CAMPBELL: When they came out with this part about the death sentence and I said, well, I really don't care what they do with them because whatever they do, it's not going to bring her back. And it's not going to make it any easier, so I wouldn't wish anybody dead, anybody has a right to live. I like everybody to have a good life and be happy if they can.
CUOMO: Even after what he did.
CAMPBELL: Even after what he did.
CUOMO (voice-over): For Lillian, remembering her granddaughter means remembering the advice she would have given her.
CAMPBELL: Krystle wouldn't want me to shed no tears or nothing. She was that type, don't -- don't do it, Nana, she would say. Come on. Get up. We got to get going.
CUOMO (on camera): Do you ever go visit Krystle where you guys buried her?
CAMPBELL: No, I haven't.
CUOMO: In your heart, is that where Krystle is, where she's buried --
CAMPBELL: No, she's upstairs. She's looking down. In fact, Chris, one day we were here in the summer before God called, a big rainbow came out right over my house and my back porch, I said, that's Krystle looking down at us. And I honestly believe that. Every time the rainbow came, that's Krystle looking over us. I believe that.
CUOMO: Grandma Lillian says it, I believe it, too. And there are so many families who are hurting. When one is taken, so many feel the loss. But the idea of how you move on and how you recognize it was loss so you can recognize the intensity of it, I just think Lillian does such a beautiful job of displaying both the pain but also the perseverance.
BOLDUAN: I'm sure you were when you were sitting there with her, aren't you just blown away with how she may look frail in stature but she's so strong. She has no bitterness, no real anger towards the people who did this.
PEREIRA: It would be understandable, too, right. When you lose somebody you want retribution, you want justice. You want somebody to pay. She doesn't feel that way. It's really powerful. Really powerful.
BOLDUAN: More powerful than the anger would be.
CUOMO: Yes. I think that she kind of taps into something that's very real up there in Boston right now. They want the two people responsible for this to be irrelevant, to disappear.
CUOMO: I don't think she cares so much what the sentence is. But she just wants it to be done in a way so that nobody gives any tension to it. They should not exist. All that should exist are the memories whose lives who were taken. It was so great to see her again.
BOLDUAN: She looks great.
CUOMO: She's doing well, but she feels a lot of pain. This kid, this 29-year-old, she went and lived with her grandmother when her grandmother got sick. She went and visited her all the time. She went above and beyond. She was a special person to a lot of people. As Lillian says, the world doesn't know what was lost when Krystle was taken.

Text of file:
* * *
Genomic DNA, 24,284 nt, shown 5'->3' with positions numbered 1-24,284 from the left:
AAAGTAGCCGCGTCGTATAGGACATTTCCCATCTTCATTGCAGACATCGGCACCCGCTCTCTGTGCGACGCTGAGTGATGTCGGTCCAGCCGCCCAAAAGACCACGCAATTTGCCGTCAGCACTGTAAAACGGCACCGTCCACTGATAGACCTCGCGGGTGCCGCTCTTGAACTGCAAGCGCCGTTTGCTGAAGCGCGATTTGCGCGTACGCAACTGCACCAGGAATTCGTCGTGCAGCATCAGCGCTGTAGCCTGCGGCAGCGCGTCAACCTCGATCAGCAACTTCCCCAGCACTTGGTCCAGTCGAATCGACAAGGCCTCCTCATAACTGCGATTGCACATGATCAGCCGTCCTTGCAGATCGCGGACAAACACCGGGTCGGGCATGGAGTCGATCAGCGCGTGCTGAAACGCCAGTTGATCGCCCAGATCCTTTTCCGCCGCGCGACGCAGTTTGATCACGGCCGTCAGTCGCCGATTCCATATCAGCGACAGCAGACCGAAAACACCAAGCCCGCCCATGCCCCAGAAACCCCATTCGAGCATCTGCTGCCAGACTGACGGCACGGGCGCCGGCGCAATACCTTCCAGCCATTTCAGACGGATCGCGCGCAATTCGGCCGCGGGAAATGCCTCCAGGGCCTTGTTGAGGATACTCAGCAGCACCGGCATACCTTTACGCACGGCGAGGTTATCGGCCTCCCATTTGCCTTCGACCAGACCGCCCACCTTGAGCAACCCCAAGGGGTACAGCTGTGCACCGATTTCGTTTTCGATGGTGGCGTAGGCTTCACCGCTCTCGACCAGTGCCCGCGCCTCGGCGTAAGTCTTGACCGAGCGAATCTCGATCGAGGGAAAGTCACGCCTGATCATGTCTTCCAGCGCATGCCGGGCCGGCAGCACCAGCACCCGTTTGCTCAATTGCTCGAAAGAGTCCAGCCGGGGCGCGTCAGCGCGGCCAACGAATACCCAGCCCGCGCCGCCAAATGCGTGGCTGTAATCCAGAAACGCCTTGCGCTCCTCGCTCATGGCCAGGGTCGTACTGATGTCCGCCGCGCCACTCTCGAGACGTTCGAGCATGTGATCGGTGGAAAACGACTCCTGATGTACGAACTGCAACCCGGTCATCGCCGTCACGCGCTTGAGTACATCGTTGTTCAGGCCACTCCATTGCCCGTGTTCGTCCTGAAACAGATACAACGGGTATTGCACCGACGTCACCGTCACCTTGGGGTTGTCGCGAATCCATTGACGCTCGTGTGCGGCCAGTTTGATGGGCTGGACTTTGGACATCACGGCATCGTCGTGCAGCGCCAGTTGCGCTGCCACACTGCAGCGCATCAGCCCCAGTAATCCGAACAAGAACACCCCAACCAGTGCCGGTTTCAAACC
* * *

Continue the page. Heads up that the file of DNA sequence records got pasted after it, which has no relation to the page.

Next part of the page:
BOLDUAN: Reminder when the tragedy like this happens, at some point life moves on, but it changes these families forever. It's important to remember them.
PEREIRA: Thanks for introducing us to Grandma Lilian.
CUOMO: It was a pleasure going up there to see her. Great lady.
All right, we have new developments for you in the search for Flight 370. We are also watching the tension in Ukraine closely so let's go.
(BEGIN VIDEO CLIP)
UNIDENTIFIED FEMALE: Just six hours into its mission the Bluefin-21 surfaced.
UNIDENTIFIED FEMALE: It went from 4500 meters, aborted the mission.
UNIDENTIFIED MALE: Violent protests continue to sweep Eastern Ukraine.
UNIDENTIFIED MALE: There are cost for this kind of behavior.
UNIDENTIFIED FEMALE: Oscar Pistorius continuing to proclaim his innocence on the final day of the prosecution's cross-examination.
UNIDENTIFIED MALE: Today what we're going to see is a tribute of the city coming together to pay their respects.
(END VIDEO CLIP)
CUOMO: Good morning. Welcome back to NEW DAY. It is Tuesday, April 15, tax day. We want to welcome our viewers here in the United States and around the world. And the search crews for Malaysia Airlines Flight 370 will try again to go deep today. They're hoping to re- launch the Bluefin-21 under water drone into the Indian Ocean.
Now yesterday the search had to be cut short after the sub went too deep beyond its capabilities. New questions are also being focused today on the co-pilot, a U.S. official says his cell phone was on as the plane vanished.
Erin McLaughlin is following the new developments live from Perth, Australia -- Erin.
ERIN MCLAUGHLIN, CNN CORRESPONDENT: Good morning, Chris. We're hearing new details about the Bluefin.